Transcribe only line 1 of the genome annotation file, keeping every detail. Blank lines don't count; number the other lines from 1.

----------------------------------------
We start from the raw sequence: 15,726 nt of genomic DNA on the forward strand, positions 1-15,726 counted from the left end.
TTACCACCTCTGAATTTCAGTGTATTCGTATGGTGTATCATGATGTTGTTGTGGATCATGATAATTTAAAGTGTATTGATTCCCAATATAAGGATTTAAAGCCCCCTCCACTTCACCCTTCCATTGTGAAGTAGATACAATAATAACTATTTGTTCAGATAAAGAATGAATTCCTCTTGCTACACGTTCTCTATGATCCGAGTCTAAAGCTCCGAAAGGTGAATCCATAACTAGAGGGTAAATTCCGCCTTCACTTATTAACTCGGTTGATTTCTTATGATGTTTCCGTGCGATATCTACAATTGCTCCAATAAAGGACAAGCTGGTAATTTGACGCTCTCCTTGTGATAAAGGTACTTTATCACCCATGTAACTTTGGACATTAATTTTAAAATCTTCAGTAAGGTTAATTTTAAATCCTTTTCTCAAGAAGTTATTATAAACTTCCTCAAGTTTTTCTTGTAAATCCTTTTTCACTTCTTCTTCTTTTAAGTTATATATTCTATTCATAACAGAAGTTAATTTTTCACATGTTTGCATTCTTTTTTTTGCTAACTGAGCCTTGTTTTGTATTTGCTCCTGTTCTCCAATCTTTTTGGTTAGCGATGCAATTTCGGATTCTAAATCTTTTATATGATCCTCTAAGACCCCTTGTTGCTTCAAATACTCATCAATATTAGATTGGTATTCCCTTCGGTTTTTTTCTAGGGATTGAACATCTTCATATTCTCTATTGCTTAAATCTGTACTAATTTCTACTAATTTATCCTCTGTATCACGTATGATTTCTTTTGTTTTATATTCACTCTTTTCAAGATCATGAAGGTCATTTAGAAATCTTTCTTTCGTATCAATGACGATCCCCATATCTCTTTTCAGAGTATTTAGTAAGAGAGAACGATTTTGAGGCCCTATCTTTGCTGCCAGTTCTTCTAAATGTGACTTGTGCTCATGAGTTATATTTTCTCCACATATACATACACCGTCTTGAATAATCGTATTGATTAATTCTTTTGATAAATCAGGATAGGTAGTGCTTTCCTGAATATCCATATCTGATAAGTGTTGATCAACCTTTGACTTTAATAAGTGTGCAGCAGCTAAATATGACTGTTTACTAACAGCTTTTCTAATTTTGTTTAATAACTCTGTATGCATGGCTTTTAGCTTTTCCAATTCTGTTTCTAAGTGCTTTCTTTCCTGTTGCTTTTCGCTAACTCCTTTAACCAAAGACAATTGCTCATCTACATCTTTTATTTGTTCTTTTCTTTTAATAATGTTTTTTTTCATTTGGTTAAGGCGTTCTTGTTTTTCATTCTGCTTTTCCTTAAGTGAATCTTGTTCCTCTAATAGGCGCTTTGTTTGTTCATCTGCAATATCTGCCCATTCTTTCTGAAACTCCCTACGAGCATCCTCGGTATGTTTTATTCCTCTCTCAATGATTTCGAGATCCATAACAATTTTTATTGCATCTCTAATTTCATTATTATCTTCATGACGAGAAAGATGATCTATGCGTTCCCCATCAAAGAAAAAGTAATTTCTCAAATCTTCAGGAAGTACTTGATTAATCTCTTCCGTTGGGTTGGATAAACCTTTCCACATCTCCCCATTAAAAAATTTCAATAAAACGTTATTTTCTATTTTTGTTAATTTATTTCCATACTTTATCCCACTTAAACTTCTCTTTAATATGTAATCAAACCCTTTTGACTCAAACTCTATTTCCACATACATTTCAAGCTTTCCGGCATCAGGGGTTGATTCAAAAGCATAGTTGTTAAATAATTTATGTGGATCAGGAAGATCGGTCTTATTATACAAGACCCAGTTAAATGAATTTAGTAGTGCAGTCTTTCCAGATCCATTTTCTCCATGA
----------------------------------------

We start from the raw sequence: 15,726 nt of genomic DNA on the forward strand, positions 1-15,726 counted from the left end.